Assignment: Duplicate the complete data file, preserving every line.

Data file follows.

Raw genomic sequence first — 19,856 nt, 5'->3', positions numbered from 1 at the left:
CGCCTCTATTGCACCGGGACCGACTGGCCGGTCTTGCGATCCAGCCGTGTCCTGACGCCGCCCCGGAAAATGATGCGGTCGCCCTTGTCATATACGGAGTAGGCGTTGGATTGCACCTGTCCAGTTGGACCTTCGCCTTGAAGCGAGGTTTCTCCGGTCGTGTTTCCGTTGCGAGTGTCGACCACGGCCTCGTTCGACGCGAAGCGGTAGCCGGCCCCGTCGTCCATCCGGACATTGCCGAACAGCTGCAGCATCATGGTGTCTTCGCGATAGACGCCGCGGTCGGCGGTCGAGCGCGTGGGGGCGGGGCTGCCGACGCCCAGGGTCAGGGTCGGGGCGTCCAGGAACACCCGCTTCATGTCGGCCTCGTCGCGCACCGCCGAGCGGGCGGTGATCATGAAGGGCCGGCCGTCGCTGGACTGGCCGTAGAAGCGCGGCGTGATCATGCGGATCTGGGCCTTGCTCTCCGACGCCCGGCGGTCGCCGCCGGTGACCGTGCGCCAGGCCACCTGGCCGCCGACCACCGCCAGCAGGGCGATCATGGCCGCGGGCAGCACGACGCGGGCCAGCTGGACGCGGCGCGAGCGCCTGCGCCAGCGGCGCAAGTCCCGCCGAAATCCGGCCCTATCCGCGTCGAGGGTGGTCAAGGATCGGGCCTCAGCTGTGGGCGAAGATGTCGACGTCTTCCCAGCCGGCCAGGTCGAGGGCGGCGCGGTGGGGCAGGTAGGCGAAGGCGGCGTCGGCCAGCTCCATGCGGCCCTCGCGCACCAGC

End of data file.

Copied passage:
Raw genomic sequence first — 19,856 nt, 5'->3', positions numbered from 1 at the left:
CGCCTCTATTGCACCGGGACCGACTGGCCGGTCTTGCGATCCAGCCGTGTCCTGACGCCGCCCCGGAAAATGATGCGGTCGCCCTTGTCATATACGGAGTAGGCGTTGGATTGCACCTGTCCAGTTGGACCTTCGCCTTGAAGCGAGGTTTCTCCGGTCGTGTTTCCGTTGCGAGTGTCGACCACGGCCTCGTTCGACGCGAAGCGGTAGCCGGCCCCGTCGTCCATCCGGACATTGCCGAACAGCTGCAGCATCATGGTGTCTTCGCGATAGACGCCGCGGTCGGCGGTCGAGCGCGTGGGGGCGGGGCTGCCGACGCCCAGGGTCAGGGTCGGGGCGTCCAGGAACACCCGCTTCATGTCGGCCTCGTCGCGCACCGCCGAGCGGGCGGTGATCATGAAGGGCCGGCCGTCGCTGGACTGGCCGTAGAAGCGCGGCGTGATCATGCGGATCTGGGCCTTGCTCTCCGACGCCCGGCGGTCGCCGCCGGTGACCGTGCGCCAGGCCACCTGGCCGCCGACCACCGCCAGCAGGGCGATCATGGCCGCGGGCAGCACGACGCGGGCCAGCTGGACGCGGCGCGAGCGCCTGCGCCAGCGGCGCAAGTCCCGCCGAAATCCGGCCCTATCCGCGTCGAGGGTGGTCAAGGATCGGGCCTCAGCTGTGGGCGAAGATGTCGACGTCTTCCCAGCCGGCCAGGTCGAGGGCGGCGCGGTGGGGCAGGTAGGCGAAGGCGGCGTCGGCCAGCTCCATGCGGCCCTCGCGCACCAGC